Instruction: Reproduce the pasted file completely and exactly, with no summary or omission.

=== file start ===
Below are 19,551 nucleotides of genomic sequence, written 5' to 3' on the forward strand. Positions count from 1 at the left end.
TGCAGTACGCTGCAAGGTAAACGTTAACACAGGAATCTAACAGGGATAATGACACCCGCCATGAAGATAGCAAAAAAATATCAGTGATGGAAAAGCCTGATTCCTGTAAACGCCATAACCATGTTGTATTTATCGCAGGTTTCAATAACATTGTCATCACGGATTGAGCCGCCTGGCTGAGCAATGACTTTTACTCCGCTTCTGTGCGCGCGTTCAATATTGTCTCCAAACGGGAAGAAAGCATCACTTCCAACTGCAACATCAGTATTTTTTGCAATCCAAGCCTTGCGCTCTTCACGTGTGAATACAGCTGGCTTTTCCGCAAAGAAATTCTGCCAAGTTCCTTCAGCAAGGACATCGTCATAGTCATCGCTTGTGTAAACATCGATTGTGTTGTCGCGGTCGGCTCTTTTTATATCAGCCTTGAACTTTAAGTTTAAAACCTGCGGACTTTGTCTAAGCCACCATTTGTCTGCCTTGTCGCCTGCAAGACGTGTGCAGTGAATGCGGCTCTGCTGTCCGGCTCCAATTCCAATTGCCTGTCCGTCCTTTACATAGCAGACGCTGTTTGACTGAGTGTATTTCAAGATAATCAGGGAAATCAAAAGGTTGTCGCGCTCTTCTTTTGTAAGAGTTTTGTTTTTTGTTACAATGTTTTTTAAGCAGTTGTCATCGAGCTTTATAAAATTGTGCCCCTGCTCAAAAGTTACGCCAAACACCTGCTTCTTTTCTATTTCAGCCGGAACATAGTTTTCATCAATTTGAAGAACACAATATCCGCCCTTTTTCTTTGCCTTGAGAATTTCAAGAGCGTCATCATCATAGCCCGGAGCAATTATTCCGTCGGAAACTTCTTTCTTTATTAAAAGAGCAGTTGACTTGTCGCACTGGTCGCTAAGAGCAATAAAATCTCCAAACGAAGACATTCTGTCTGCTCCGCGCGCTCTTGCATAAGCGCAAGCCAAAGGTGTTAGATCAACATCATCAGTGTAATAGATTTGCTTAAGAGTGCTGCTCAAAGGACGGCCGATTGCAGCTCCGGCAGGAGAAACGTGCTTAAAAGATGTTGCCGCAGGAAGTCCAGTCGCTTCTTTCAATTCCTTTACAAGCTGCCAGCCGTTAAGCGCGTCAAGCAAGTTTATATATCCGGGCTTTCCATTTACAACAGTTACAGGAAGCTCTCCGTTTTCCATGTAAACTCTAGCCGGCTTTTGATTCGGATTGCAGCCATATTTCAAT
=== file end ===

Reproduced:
Below are 19,551 nucleotides of genomic sequence, written 5' to 3' on the forward strand. Positions count from 1 at the left end.
TGCAGTACGCTGCAAGGTAAACGTTAACACAGGAATCTAACAGGGATAATGACACCCGCCATGAAGATAGCAAAAAAATATCAGTGATGGAAAAGCCTGATTCCTGTAAACGCCATAACCATGTTGTATTTATCGCAGGTTTCAATAACATTGTCATCACGGATTGAGCCGCCTGGCTGAGCAATGACTTTTACTCCGCTTCTGTGCGCGCGTTCAATATTGTCTCCAAACGGGAAGAAAGCATCACTTCCAACTGCAACATCAGTATTTTTTGCAATCCAAGCCTTGCGCTCTTCACGTGTGAATACAGCTGGCTTTTCCGCAAAGAAATTCTGCCAAGTTCCTTCAGCAAGGACATCGTCATAGTCATCGCTTGTGTAAACATCGATTGTGTTGTCGCGGTCGGCTCTTTTTATATCAGCCTTGAACTTTAAGTTTAAAACCTGCGGACTTTGTCTAAGCCACCATTTGTCTGCCTTGTCGCCTGCAAGACGTGTGCAGTGAATGCGGCTCTGCTGTCCGGCTCCAATTCCAATTGCCTGTCCGTCCTTTACATAGCAGACGCTGTTTGACTGAGTGTATTTCAAGATAATCAGGGAAATCAAAAGGTTGTCGCGCTCTTCTTTTGTAAGAGTTTTGTTTTTTGTTACAATGTTTTTTAAGCAGTTGTCATCGAGCTTTATAAAATTGTGCCCCTGCTCAAAAGTTACGCCAAACACCTGCTTCTTTTCTATTTCAGCCGGAACATAGTTTTCATCAATTTGAAGAACACAATATCCGCCCTTTTTCTTTGCCTTGAGAATTTCAAGAGCGTCATCATCATAGCCCGGAGCAATTATTCCGTCGGAAACTTCTTTCTTTATTAAAAGAGCAGTTGACTTGTCGCACTGGTCGCTAAGAGCAATAAAATCTCCAAACGAAGACATTCTGTCTGCTCCGCGCGCTCTTGCATAAGCGCAAGCCAAAGGTGTTAGATCAACATCATCAGTGTAATAGATTTGCTTAAGAGTGCTGCTCAAAGGACGGCCGATTGCAGCTCCGGCAGGAGAAACGTGCTTAAAAGATGTTGCCGCAGGAAGTCCAGTCGCTTCTTTCAATTCCTTTACAAGCTGCCAGCCGTTAAGCGCGTCAAGCAAGTTTATATATCCGGGCTTTCCATTTACAACAGTTACAGGAAGCTCTCCGTTTTCCATGTAAACTCTAGCCGGCTTTTGATTCGGATTGCAGCCATATTTCAAT